#AnimatED: Race to the bottom
While presidential candidates Rodrigo Duterte and Mar Roxas were hurling insults at each other, some pretty important things were happening around us.
In Singapore, one of our compatriots emerged to tell the cruel story of her starvation at the hands of her employers. Hers is not an isolated incident as a scan of maltreatment cases of OFWs in various parts of the world will show.
Right here in our shores, a calamity struck again, with images of floods overpowering people, homes and vehicles.
But the conversation that dominated social media, which extended offline, was on whether Roxas graduated from Wharton. This degenerated into whether he was a University of Pennsylvania or Wharton graduate and into the meaning of “graduate” and “undergraduate.” This, despite cut and dried facts.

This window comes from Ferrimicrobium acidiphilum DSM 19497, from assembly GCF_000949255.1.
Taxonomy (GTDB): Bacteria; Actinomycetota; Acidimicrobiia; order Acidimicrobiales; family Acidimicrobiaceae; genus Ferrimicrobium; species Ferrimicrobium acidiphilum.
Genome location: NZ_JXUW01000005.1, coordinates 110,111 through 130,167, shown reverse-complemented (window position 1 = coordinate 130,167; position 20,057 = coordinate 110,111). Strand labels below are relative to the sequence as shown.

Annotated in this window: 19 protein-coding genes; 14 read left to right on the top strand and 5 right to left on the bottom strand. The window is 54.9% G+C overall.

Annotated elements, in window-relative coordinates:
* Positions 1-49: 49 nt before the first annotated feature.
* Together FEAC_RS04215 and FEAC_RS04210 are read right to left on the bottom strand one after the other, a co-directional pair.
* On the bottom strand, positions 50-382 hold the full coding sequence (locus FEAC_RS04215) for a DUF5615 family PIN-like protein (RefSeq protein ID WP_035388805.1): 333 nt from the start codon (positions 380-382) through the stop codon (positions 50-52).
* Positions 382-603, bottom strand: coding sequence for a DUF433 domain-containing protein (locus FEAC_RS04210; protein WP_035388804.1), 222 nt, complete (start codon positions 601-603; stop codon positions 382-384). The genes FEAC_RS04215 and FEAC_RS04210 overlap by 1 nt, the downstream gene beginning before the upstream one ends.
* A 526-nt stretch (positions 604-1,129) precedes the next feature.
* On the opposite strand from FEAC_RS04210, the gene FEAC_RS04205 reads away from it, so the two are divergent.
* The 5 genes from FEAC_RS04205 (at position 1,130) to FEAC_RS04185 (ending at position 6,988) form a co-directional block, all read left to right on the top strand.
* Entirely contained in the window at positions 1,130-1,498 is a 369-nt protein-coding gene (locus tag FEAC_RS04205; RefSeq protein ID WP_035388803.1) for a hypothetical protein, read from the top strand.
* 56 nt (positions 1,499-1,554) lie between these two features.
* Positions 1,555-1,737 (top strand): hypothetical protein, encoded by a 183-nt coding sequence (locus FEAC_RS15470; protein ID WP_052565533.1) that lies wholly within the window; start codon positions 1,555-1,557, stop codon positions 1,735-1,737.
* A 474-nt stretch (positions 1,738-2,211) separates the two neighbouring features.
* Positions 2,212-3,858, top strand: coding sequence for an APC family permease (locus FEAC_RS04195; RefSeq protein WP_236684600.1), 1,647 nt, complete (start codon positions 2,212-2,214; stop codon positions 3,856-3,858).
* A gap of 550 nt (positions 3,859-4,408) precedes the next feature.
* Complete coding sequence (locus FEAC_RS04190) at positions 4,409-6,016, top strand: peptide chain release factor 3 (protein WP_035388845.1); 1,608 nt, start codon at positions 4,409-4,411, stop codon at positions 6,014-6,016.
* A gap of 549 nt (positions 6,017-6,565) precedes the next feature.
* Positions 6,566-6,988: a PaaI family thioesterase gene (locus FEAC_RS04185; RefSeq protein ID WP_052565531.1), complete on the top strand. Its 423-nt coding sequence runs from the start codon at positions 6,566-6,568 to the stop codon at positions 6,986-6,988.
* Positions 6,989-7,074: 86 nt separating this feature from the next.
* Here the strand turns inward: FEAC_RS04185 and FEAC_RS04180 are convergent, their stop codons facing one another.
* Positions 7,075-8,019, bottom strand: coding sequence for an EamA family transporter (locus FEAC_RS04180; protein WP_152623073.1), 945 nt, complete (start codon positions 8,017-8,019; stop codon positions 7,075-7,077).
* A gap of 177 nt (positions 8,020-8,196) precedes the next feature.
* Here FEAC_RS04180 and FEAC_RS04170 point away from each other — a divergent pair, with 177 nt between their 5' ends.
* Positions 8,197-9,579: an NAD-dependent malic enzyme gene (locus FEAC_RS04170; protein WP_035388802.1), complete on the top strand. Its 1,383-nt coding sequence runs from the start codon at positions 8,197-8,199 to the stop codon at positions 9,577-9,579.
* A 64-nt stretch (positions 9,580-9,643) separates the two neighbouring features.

It is appalling that our mental gas tanks have hit empty, our intellectual energies have gone low-batt.
What was supposed to be, in a more sober time, simply a brief comic entertainment, stretched to a period of grating noise, online hostility and unproductive back-and-forth. Truly, this episode shows that the campaign, like a whirlpool, can suck us in.
Candidates grab attention with careless, outrageous statements, respond to each other via media, partisans put on their tight blinders and join the fray, media reward these with coverage, and the public becomes a willing audience. All part of the campaign cycle.
Shouldn’t we step back and ask ourselves: What were we thinking? Why did we allow this race to the bottom? What is the election campaign doing to us?
However, here’s a spoiler alert: this idiocy may happen again. We will not see the end of such scenes if we fall for it the next time around and throw reason away. – Rappler.com